By Laura Davies AKA BrightFeather <email@example.com>
Submitted: July 2002
Summary: Someone is burning down art galleries and stealing the artworks. But when Lois and an old friend investigate, they find he has nefarious plans for them, too.
WARNING: This fic has been rated PG13 for violence.
Author's Note: All the usual disclaimers apply. <g> Thanks to my BRs, Helen, Fortran, and Tricia. And to the gentle readers on Zoom's message boards and to the gang on IRC… without y'all, this might have never gotten finished.
Lois woke with a start. She glanced over at the clock and shivered: 2 AM. It was far too cold to be sleeping without blankets, but Clark could be a restless sleeper, and it looked as if he had kicked them off somewhere… again. She shivered, unwilling to get up and search for the blankets; they could be anywhere.
Lois rolled over and smiled tenderly at her sleeping husband. Glad that there had been no late night calls, she gently brushed a lock of hair away from his temple. <Well,> Lois thought, <there are other ways to get warm.> Lois cuddled next to her sleeping husband. She twined her legs in his, threw an arm around his waist, and laid her head on his chest.
Clark shifted a bit in his sleep and put an arm around her. Lois smiled sleepily. She loved how he responded to her needs… even in his sleep. Her last conscious thought before she drifted off to sleep was that this was exactly where she belonged; exactly where she wanted to be.
Clark struggled out of sleep to the annoying buzz of the alarm clock. "Lois, honey," he said, kissing her softly, "time to get up."
Lois yawned and said sleepily, "I wish you would wake me like that every morning."
Clark said laughingly, "As you wish, milady!"
Perry sat in his office and stared off into space, thinking. <How am I ever going to get Lois and Clark to go on this interview?> he wondered. <Clark will do it, but Lois? She hates *fluff* pieces!> Perry sighed; he had the feeling that there was something more to this than a simple artist's interview. After all, he'd changed this particular artist's diapers; he could always tell when she was hiding something from him… something that was probably dangerous. She didn't want to be protected, but he couldn't help himself; he was a Southerner, and by Elvis's favorite cape it just went against the grain to let any of *his* women-folk put themselves in danger! Elvis hadn't let Priscilla stick out her neck, so why should he let his niece do the same? <Lois does it all the time,> the traitorous voice in the back of his head informed him. He knew that, but *Lois* had Clark looking out for her, and she could take care of herself! Perry thought. Lois and her partner were going to do this job—he would just have to wait a bit to break the news. By Elvis, he *would* have his way… or else!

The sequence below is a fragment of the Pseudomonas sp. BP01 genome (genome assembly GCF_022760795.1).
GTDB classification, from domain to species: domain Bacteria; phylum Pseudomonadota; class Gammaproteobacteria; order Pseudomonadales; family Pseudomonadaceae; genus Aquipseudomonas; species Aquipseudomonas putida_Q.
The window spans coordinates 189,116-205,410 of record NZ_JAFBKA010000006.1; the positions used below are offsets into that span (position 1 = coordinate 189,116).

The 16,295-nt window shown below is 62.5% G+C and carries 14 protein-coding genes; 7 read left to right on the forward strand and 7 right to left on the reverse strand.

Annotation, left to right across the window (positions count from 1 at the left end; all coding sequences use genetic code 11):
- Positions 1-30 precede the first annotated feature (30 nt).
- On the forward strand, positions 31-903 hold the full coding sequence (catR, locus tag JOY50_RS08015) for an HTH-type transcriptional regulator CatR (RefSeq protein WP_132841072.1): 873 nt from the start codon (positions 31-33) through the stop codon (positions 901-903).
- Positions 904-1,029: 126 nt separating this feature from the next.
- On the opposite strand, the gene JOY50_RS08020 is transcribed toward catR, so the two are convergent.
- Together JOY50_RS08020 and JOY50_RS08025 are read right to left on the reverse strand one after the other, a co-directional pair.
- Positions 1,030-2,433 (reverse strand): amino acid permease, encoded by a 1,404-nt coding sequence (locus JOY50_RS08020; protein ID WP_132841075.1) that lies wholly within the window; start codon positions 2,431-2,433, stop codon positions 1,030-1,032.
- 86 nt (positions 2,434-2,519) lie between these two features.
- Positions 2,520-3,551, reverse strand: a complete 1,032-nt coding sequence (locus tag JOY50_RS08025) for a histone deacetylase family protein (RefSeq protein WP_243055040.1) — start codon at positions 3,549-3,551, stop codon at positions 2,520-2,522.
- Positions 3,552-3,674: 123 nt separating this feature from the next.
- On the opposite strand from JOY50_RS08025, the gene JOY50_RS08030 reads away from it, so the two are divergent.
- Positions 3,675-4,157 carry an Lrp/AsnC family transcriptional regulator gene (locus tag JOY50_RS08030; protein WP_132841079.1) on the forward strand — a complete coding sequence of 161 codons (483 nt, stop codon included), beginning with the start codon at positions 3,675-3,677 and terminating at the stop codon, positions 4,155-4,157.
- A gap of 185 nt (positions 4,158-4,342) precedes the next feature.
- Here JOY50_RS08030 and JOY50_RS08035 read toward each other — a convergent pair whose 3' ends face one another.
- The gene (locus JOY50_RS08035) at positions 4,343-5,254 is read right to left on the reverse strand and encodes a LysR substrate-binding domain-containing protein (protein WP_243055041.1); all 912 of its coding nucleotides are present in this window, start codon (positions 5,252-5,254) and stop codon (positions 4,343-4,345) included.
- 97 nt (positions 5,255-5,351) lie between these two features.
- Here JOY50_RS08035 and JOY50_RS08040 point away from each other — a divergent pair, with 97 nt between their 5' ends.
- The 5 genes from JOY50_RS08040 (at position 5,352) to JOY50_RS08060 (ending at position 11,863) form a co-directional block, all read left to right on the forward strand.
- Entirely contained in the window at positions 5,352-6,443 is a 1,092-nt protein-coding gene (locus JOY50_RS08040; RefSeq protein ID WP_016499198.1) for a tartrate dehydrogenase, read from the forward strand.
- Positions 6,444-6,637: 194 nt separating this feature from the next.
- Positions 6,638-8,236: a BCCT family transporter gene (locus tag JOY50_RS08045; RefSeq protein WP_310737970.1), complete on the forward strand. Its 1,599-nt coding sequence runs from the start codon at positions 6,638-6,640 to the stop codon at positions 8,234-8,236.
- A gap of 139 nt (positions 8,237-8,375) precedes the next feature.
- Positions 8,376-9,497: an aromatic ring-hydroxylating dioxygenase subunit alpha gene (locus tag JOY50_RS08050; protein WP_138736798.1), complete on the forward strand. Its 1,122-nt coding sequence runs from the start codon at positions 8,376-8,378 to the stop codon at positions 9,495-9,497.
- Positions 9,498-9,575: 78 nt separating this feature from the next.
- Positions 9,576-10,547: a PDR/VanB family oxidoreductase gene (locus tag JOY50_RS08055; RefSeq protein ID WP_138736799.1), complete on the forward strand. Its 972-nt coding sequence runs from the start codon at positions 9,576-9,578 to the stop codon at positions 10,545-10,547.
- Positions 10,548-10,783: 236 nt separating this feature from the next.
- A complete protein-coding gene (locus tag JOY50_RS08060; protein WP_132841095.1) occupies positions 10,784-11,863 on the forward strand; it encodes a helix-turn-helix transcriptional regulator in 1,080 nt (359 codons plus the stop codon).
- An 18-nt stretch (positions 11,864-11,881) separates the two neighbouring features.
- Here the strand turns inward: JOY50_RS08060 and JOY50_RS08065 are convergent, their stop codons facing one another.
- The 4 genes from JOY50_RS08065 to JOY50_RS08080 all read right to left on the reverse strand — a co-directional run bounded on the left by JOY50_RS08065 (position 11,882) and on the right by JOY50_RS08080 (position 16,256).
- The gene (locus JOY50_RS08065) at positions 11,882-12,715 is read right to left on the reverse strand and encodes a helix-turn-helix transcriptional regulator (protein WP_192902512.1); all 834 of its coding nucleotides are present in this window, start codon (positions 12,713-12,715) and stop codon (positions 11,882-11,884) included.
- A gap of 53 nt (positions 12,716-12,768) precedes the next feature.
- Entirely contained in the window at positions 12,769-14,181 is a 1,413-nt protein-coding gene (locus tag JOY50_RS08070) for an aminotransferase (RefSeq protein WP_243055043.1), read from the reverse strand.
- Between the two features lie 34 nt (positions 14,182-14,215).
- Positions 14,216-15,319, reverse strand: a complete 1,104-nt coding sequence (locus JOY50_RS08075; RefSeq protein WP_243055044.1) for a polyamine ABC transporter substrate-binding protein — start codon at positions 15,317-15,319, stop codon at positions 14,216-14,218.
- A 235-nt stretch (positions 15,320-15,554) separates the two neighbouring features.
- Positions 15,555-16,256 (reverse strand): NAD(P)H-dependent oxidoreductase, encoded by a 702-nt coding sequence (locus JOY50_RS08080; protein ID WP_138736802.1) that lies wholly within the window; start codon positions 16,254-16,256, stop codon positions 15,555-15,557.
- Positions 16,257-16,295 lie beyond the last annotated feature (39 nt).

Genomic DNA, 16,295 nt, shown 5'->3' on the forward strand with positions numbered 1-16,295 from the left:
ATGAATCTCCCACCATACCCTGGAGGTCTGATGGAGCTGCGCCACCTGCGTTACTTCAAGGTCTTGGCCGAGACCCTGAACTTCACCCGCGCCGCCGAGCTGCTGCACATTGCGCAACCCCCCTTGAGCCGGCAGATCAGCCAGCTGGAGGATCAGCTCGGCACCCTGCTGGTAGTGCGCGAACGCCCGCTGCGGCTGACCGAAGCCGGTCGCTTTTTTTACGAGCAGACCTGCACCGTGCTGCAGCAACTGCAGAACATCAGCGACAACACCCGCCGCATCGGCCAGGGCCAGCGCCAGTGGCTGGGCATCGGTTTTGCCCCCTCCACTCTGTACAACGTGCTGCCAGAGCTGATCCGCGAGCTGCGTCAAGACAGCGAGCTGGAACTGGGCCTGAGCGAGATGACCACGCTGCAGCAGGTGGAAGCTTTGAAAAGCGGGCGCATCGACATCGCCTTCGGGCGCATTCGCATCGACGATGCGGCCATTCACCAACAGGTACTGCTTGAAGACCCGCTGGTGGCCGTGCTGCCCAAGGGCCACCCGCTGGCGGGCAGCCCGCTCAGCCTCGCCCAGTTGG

Clark glanced over at his wife. She was sitting on the passenger side of the Jeep, staring at him. She had that mischievous smile on her face that said they had better get to work soon or they would be seriously delayed.
Clark pulled the car into the Planet's garage. "Honey, we're here," he said.
"Hmmm? Oh, sorry," she said, "I was just thinking."
Lois smiled at Clark and his heart turned over. It still amazed him; Lois, his wonderful, smart, beautiful wife. All she had to do was smile… and he was a goner.
Lois reached for Clark's hand as they walked towards the elevator. As the doors closed, she linked her arms around his neck. "I love you, Clark," she whispered.
"I love you too," he said as he brought his lips down on hers. Suddenly, they were conscious of applause and wolf- whistles as the doors of the elevator opened up into the newsroom.
Perry sat in his quiet, brightly-lit office and smiled as he heard the applause coming from the newsroom. "Lois, Clark—in my office now!" he shouted. Lois and Clark exchanged a worried glance. What had they done now? Feeling like cookie thieves with hands caught in the cookie jar, they frantically dumped their belongings at their desks and went inside Perry's lair.
"Lois and Clark, I have an assignment for you," Perry said gruffly. "I've got an up-and-coming young artist that I want you to interview."
"Chief, you know I don't do *fluff* pieces!" Lois exclaimed, as she paced back and forth across the room. "Isn't that more within Ralph's purview? Besides, interviewing artists is the art critic's job! Since when did I become an art critic? I have some major stories to work on! I'm an investigative reporter, for heaven's sake! A *fluff* piece? You have *got* to be kidding!!!"
A look of patience crossed Clark's face. From Perry's expression, there was no doubt who would eventually win.
"Great shades of Elvis!" Perry thundered, throwing his hands upward in a plea for patience. "Lois, I am *not* going to send Ralph to do this interview! You already know the artist… her name is Rebekah Petersen; she's my niece, my sister's daughter."